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‘Cripple Threat’ of comedy to return to home state for show

Indiana native Niemiller brings fun to Wabash

Chris Hupe

Chris Hupe

Whatzup Features Writer

Published September 22, 2021

It took Ryan Niemiller 13 years to become an overnight sensation.

The nation finally got a strong dose of the comedian when he appeared on Season 14 of America’s Got Talent, ultimately finishing in third place.

Graduating from clubs to theaters as a result, Niemiller will stop by the Eagles Theatre in Wabash on Sept. 30.

Quick Wit

Born with a congenital birth defect in both arms, Niemiller has dubbed himself the “Cripple Threat of Comedy” and often refers to himself as “unarmed and dangerous.”

He earned a spot on America’s Got Talent after five years of attempts and took full advantage of the opportunity, slaying audiences with his quick wit and self-deprecating comedy, acquiring millions of fans in the process.

“I think one of the biggest reasons I did really well on that show is that I was able to be a little more authentic than a lot of acts sometimes get to be,” Niemiller told Whatzup in an interview. “With those types of shows, people, especially people with disabilities, often get pigeonholed to be super inspirational and that’s kind of the entirety of what your personality is from what they show on air. I was able to just do my thing and connect on a real and genuine level.”

Performing on AGT was one of the most challenging things Niemiller has ever done as a comic because the show allows such a short time to connect with the audience.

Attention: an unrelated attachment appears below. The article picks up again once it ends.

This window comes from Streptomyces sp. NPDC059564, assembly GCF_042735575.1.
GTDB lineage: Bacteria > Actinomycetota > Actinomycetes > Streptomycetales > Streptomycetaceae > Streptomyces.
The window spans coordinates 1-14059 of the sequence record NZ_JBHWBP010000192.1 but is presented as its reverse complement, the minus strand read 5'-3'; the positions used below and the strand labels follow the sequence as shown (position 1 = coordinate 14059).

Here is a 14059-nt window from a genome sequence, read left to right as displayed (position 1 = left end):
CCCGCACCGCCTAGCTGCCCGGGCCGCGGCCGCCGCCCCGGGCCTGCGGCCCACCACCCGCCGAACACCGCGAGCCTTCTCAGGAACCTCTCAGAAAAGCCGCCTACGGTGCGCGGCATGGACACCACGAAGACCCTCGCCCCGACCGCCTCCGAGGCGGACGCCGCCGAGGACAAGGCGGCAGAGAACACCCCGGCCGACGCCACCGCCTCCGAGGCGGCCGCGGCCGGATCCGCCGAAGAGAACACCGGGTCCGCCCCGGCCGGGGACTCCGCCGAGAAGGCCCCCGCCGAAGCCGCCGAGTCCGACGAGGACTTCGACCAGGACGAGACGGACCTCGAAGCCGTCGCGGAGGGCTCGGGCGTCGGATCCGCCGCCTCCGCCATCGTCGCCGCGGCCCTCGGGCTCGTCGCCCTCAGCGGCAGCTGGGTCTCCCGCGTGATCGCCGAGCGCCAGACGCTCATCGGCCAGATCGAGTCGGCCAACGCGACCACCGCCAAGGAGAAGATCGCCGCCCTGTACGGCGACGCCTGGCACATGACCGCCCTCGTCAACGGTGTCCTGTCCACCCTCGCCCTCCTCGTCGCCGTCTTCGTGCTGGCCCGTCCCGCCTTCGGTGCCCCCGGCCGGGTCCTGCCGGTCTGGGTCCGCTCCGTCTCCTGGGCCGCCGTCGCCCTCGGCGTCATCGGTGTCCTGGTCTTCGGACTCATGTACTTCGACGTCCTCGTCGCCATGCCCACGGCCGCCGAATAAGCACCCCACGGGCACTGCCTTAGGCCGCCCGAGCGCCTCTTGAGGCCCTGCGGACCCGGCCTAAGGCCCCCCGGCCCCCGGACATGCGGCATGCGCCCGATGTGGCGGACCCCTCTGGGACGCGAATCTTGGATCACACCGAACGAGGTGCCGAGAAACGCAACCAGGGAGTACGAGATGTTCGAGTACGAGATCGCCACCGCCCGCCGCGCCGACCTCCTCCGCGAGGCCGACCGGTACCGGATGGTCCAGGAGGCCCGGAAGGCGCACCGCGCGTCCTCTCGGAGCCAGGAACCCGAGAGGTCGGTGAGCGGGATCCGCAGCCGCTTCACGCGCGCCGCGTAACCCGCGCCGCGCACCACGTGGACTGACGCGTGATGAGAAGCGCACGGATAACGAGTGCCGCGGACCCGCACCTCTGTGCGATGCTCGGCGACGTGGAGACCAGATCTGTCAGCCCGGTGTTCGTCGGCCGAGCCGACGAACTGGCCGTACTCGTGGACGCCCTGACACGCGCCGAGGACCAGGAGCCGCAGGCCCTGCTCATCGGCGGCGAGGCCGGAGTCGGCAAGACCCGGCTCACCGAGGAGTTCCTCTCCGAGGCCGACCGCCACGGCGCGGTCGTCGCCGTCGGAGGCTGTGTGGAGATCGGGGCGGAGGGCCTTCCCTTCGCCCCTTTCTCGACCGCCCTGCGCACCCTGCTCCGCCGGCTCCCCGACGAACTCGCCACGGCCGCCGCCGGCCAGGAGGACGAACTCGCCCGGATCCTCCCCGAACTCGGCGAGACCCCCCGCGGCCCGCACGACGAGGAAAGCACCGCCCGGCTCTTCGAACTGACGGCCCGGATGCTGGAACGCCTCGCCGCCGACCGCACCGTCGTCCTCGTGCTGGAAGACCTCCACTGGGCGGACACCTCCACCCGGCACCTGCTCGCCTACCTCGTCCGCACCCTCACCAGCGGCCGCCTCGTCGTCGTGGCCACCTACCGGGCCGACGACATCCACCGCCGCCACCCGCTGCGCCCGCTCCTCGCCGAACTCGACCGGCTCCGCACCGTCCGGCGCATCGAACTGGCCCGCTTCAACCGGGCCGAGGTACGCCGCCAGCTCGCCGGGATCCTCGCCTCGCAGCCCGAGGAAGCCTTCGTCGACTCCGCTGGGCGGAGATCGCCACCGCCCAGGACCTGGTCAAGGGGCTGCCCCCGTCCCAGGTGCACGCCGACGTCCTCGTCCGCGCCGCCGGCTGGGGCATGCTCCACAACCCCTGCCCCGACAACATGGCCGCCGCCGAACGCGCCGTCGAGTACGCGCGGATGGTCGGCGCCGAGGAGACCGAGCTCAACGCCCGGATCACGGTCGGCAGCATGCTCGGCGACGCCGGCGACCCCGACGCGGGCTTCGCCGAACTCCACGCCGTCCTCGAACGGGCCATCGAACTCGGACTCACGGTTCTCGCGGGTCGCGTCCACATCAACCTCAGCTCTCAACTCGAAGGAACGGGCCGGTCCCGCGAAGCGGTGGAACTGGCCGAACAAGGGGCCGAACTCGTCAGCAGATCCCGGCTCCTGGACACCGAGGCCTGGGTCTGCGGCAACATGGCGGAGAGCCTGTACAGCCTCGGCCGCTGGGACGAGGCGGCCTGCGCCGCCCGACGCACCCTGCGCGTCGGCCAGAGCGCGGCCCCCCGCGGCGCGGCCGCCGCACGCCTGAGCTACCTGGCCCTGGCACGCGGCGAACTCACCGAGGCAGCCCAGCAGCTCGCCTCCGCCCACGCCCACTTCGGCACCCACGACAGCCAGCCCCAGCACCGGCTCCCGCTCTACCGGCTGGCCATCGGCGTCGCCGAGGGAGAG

Most acts get only 90 seconds to two minutes to perform, which is plenty of time if you are a dance troupe.

But it’s challenging for a comic who is used to doing an hour set each night.

In his normal act, Niemiller has time to feel out the audience and make adjustments according to how the night is developing, but on AGT he didn’t have that time.

“A lot of people seem to think that the hardest part [for a comic] is being clean. That’s not really that hard. It’s a family show, so you can’t be dropping f-bombs — that’s easy. What’s hard is that, from the word ‘Go,’ you have to get them. If one joke misses, you might be eliminated. So it’s super stressful.”

Playing Larger Venues

Niemiller followed his third-place finish with a semifinal appearance on AGT: The Champions (Season 2), which took place immediately following the conclusion of Season 14.

As he was prepared to ride a wave of momentum following that appearance, the pandemic hit shortly after the show concluded, sending performing artists like Niemiller home for an extended period of time.

Though he doesn’t think the time off the road slowed that momentum, Neimiller’s approach on the road had changed once he was able to perform again.

“I take a lot of precautions as I’m working with hundreds of people every week,” he said. “But the biggest adjustment has been that you can’t hard sell people to come to the show the same way you used to do because if people have disabilities, like a lot of my fanbase does, or are immunocompromised or taking care of someone who is immunocompromised. If they don’t feel comfortable coming, you can’t say, ‘Yeah, but you should still come.’ You kind of have to go, ‘Cool, we’ll see you next time.’”